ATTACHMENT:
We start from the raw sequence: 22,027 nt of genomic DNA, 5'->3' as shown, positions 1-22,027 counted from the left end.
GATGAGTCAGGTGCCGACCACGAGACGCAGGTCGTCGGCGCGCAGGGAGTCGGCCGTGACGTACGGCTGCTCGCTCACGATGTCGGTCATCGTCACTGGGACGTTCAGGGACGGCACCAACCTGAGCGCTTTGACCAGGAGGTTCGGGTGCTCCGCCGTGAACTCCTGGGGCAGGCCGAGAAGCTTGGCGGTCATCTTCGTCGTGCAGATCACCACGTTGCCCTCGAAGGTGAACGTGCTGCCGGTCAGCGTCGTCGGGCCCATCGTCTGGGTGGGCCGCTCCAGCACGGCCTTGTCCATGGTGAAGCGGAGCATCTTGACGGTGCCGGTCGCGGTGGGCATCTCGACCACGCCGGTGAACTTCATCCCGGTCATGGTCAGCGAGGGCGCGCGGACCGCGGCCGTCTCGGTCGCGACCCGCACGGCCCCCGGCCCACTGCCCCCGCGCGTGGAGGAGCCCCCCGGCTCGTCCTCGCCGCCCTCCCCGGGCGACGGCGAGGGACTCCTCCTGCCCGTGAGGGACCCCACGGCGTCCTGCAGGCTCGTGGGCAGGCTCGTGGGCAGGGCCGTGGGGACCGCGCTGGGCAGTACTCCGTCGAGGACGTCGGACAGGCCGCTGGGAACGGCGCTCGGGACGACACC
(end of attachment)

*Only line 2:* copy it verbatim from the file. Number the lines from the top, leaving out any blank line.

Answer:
GATGAGTCAGGTGCCGACCACGAGACGCAGGTCGTCGGCGCGCAGGGAGTCGGCCGTGACGTACGGCTGCTCGCTCACGATGTCGGTCATCGTCACTGGGACGTTCAGGGACGGCACCAACCTGAGCGCTTTGACCAGGAGGTTCGGGTGCTCCGCCGTGAACTCCTGGGGCAGGCCGAGAAGCTTGGCGGTCATCTTCGTCGTGCAGATCACCACGTTGCCCTCGAAGGTGAACGTGCTGCCGGTCAGCGTCGTCGGGCCCATCGTCTGGGTGGGCCGCTCCAGCACGGCCTTGTCCATGGTGAAGCGGAGCATCTTGACGGTGCCGGTCGCGGTGGGCATCTCGACCACGCCGGTGAACTTCATCCCGGTCATGGTCAGCGAGGGCGCGCGGACCGCGGCCGTCTCGGTCGCGACCCGCACGGCCCCCGGCCCACTGCCCCCGCGCGTGGAGGAGCCCCCCGGCTCGTCCTCGCCGCCCTCCCCGGGCGACGGCGAGGGACTCCTCCTGCCCGTGAGGGACCCCACGGCGTCCTGCAGGCTCGTGGGCAGGCTCGTGGGCAGGGCCGTGGGGACCGCGCTGGGCAGTACTCCGTCGAGGACGTCGGACAGGCCGCTGGGAACGGCGCTCGGGACGACACC